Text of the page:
Neither side has air superiority, and so it is contested airspace. But one of the ways to enhance the probability that Ukraine can survive the assault of Putin’s military is by ensuring that they have sufficient forces to sustain their both their air defenses from the ground as well as their Air force from the air,” Ret. Lt. Gen. David Deptula, Dean of the Mitchell Institute for Aerospace Studies, told The National Interest in an interview.

Ukraine, by contrast, is reported to operate mostly 1970s and 1980s-era Soviet-built fighter jets such as the Su-24, listed as having emerged as far back as 1974. An older airframe, however, does not necessarily translate into a fighter jet with little capability. The US has, for example, massively upgraded its 1980s-era F-15 and F/A-18 fighters with new avionics, targeting technologies, sensors and weapons.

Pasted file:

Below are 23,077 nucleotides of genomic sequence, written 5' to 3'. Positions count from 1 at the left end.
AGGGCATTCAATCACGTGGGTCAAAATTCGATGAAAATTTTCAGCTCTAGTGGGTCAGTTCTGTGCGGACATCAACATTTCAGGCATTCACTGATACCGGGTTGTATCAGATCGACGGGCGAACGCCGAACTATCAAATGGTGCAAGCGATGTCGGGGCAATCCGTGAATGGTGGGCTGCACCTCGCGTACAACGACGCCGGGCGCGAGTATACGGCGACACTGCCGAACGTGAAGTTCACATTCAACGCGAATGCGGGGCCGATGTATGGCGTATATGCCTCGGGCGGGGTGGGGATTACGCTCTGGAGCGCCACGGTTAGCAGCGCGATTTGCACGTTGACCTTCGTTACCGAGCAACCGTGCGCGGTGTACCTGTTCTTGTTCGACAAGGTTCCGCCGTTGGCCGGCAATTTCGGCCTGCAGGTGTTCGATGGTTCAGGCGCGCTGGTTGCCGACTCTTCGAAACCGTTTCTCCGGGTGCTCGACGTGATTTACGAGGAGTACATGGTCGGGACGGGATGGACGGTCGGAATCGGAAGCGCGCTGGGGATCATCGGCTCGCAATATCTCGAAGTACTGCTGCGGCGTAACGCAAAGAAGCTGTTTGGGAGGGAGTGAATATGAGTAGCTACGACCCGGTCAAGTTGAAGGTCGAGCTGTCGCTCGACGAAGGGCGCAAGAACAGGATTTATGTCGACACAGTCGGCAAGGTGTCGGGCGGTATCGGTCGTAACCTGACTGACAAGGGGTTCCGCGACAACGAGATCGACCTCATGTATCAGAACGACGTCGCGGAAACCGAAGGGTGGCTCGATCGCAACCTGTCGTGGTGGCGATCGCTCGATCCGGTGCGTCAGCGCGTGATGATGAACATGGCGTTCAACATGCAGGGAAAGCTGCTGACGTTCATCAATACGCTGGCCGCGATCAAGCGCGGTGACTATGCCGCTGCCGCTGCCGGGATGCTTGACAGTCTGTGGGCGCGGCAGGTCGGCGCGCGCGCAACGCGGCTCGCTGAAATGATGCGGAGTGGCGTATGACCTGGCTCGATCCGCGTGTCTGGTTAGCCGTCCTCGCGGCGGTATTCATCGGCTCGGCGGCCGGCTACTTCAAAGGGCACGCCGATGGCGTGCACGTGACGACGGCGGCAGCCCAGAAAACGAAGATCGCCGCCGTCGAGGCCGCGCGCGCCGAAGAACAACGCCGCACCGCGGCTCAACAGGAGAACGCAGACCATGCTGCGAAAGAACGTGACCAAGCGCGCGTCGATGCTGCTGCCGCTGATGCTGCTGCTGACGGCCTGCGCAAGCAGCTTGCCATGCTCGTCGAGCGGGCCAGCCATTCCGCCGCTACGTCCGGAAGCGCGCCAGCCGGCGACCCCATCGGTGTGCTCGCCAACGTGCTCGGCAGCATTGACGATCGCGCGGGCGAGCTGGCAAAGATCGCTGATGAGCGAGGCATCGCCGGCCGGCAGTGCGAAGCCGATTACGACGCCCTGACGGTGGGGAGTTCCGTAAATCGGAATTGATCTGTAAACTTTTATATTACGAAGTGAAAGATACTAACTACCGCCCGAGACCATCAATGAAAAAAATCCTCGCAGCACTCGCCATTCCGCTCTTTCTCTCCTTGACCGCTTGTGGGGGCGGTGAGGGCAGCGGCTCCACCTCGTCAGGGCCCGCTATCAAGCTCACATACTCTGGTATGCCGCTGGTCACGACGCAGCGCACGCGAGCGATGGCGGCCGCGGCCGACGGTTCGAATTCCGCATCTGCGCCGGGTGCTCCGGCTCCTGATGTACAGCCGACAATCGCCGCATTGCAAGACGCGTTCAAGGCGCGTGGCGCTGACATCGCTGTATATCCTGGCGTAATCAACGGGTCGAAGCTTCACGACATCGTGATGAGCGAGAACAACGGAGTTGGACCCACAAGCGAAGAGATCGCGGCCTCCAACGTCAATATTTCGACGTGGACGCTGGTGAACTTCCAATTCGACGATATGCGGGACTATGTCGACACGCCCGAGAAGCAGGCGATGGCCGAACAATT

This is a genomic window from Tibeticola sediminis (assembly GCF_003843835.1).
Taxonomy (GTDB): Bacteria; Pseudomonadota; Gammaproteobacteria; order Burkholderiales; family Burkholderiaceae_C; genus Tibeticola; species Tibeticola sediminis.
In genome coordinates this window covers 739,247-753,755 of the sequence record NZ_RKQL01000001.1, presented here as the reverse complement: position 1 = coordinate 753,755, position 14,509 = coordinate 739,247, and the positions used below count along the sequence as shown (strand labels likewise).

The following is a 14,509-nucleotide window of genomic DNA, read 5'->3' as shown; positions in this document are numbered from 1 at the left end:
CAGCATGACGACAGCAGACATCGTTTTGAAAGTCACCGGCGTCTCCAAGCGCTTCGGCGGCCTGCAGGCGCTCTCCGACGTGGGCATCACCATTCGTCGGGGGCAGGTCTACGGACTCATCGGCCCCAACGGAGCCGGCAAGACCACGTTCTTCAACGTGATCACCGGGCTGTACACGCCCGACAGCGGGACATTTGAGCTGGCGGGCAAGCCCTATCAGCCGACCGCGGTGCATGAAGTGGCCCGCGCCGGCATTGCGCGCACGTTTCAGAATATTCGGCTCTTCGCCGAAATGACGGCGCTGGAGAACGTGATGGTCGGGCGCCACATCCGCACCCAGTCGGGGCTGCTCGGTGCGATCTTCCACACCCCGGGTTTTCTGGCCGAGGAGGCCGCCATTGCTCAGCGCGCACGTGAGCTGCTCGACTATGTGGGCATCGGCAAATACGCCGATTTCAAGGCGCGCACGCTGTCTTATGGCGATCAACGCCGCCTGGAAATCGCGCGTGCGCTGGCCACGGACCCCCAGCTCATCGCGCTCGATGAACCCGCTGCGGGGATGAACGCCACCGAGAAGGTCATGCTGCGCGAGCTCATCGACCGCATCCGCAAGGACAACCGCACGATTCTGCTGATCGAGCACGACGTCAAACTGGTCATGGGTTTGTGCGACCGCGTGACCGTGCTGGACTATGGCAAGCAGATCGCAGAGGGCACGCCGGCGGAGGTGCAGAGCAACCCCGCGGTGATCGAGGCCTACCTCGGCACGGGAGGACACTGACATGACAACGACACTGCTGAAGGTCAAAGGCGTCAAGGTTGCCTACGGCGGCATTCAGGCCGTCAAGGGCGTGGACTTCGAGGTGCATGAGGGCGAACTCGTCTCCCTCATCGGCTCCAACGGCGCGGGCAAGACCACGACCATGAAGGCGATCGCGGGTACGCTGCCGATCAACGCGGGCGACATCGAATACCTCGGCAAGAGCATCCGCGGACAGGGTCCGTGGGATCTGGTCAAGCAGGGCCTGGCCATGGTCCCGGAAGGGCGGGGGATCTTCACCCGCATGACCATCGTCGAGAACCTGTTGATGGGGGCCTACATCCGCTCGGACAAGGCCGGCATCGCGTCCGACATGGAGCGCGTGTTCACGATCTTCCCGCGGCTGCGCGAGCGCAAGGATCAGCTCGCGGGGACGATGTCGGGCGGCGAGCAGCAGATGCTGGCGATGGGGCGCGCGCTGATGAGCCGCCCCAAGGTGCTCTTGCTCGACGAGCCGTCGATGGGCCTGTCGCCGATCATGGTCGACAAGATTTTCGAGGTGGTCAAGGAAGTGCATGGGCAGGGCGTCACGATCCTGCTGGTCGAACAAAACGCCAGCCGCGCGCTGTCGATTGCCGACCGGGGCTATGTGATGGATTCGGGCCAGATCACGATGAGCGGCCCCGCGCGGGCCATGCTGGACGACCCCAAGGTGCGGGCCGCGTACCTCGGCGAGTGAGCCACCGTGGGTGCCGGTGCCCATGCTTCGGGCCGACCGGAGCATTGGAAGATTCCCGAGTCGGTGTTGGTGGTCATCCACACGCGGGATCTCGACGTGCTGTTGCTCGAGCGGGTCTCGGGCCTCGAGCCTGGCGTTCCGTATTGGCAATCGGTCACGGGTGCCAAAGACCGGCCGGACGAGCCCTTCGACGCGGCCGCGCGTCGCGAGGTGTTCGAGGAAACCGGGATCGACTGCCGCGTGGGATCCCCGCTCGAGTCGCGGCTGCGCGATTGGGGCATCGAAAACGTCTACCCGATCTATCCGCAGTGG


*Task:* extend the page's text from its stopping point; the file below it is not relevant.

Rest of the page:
F/A-18 Super Hornet Boeing

F/A-18 Super Hornet Boeing

Through various service-life extension programs, older US airframes have in many cases been maintained and upgraded. Ukraine, however, may not have had occasion to greatly upgrade its fighter jets, yet they have somehow been able to restrain and even shut-down Russia’s attempt to achieve air superiority. One key possibility may be that, of course without mentioning specifics, the Pentagon says Ukraine is receiving modern air-defenses from NATO.